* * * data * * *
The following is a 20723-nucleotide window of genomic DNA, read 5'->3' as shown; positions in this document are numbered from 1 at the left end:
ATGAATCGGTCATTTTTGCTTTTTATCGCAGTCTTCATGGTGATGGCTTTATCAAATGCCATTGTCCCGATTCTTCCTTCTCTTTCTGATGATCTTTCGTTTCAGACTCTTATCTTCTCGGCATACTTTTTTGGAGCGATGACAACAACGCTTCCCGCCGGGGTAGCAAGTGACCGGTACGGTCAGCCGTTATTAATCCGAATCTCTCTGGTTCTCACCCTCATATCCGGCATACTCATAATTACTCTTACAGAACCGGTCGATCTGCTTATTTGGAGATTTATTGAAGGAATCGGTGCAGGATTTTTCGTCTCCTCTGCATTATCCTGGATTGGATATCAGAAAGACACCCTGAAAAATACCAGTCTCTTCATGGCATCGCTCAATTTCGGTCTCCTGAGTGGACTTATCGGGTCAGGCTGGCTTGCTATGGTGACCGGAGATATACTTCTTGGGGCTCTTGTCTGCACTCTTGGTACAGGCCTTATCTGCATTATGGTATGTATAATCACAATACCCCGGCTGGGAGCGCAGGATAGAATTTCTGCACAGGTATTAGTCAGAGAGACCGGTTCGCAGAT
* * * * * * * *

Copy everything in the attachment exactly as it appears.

The following is a 20723-nucleotide window of genomic DNA, read 5'->3' as shown; positions in this document are numbered from 1 at the left end:
ATGAATCGGTCATTTTTGCTTTTTATCGCAGTCTTCATGGTGATGGCTTTATCAAATGCCATTGTCCCGATTCTTCCTTCTCTTTCTGATGATCTTTCGTTTCAGACTCTTATCTTCTCGGCATACTTTTTTGGAGCGATGACAACAACGCTTCCCGCCGGGGTAGCAAGTGACCGGTACGGTCAGCCGTTATTAATCCGAATCTCTCTGGTTCTCACCCTCATATCCGGCATACTCATAATTACTCTTACAGAACCGGTCGATCTGCTTATTTGGAGATTTATTGAAGGAATCGGTGCAGGATTTTTCGTCTCCTCTGCATTATCCTGGATTGGATATCAGAAAGACACCCTGAAAAATACCAGTCTCTTCATGGCATCGCTCAATTTCGGTCTCCTGAGTGGACTTATCGGGTCAGGCTGGCTTGCTATGGTGACCGGAGATATACTTCTTGGGGCTCTTGTCTGCACTCTTGGTACAGGCCTTATCTGCATTATGGTATGTATAATCACAATACCCCGGCTGGGAGCGCAGGATAGAATTTCTGCACAGGTATTAGTCAGAGAGACCGGTTCGCAGAT